Sydney Jaramillo, an MSU student and practicing member of the Baha’i Faith,advocates educating others on the problems and challenges college students from different parts of the world face. “[We] hope to bring light to this issue and let people be aware, because people aren’t aware that this still happens in the world today,”Jaramillo said. “And also to ask MSU

Students who practice the Baha’i Faith have repeatedly been denied access into Iranian universities because of their religious beliefs.

Students who practice the Baha’i Faith have repeatedly been denied access into Iranian universities because of their religious beliefs. The students say The Republic of Iran is violating the Universal Declaration of Human Rights, which states that education is an inalienable right guaranteed to every human being.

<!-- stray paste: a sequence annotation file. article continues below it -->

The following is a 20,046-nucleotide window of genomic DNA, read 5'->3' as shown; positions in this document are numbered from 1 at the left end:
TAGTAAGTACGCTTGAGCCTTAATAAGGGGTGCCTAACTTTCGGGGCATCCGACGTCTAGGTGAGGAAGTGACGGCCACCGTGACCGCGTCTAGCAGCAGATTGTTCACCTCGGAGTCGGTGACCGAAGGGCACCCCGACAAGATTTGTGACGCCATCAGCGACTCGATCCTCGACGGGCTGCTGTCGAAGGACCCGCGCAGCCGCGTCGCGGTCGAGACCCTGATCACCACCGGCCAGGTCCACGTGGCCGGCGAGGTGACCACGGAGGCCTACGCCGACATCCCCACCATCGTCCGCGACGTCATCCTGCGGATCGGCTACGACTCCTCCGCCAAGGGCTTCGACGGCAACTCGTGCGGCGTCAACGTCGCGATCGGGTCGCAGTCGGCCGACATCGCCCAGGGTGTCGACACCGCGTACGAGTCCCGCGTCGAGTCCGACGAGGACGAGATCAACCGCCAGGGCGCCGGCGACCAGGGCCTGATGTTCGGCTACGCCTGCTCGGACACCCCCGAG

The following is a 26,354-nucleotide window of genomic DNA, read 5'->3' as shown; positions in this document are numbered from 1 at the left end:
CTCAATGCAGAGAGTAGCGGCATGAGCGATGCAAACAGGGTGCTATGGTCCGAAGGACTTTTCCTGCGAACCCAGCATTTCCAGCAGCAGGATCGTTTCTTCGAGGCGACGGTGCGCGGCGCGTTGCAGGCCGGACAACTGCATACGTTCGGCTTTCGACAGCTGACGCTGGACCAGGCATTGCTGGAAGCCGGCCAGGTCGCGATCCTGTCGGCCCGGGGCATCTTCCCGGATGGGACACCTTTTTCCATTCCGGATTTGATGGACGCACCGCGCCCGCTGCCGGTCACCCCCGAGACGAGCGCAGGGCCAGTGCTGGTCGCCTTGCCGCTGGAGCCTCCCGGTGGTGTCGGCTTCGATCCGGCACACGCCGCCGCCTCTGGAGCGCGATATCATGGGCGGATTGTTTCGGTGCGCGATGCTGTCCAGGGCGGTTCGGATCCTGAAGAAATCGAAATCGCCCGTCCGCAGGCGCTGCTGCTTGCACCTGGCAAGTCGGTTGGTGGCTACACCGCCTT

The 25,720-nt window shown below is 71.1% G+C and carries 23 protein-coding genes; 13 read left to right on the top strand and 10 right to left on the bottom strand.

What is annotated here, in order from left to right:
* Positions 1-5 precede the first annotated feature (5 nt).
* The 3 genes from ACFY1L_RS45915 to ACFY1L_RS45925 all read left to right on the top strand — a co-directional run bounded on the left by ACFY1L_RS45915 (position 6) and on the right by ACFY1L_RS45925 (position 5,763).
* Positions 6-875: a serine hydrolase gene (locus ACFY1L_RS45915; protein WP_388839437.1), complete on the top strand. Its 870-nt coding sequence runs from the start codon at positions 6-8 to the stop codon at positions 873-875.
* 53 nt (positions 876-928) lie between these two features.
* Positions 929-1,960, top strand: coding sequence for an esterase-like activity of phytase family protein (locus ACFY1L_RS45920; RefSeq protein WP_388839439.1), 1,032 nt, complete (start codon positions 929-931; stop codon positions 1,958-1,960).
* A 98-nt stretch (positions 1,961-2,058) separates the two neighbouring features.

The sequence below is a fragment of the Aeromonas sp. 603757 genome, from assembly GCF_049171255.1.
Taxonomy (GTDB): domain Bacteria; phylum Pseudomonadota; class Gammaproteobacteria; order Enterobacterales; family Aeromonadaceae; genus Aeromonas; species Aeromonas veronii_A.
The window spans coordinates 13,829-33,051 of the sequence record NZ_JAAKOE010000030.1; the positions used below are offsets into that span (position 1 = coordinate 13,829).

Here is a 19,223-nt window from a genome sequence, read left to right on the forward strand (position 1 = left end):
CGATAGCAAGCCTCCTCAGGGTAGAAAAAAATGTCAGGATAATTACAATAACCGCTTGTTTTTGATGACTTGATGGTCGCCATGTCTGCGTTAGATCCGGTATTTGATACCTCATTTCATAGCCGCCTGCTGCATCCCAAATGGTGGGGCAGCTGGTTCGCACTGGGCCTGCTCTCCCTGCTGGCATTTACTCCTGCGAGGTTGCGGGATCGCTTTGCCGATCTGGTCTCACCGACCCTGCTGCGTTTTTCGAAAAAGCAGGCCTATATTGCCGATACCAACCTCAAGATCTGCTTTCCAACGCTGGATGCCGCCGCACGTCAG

students, ‘What can we do to help? Can we accept graduates here? Can we write letters to Congress or to the UN? How can we help?”’ Students founded The Baha’i Institute for Higher Education in 1987 in protest of the Republic of Iran’s denial of Baha’i students in universities. Volunteer instructors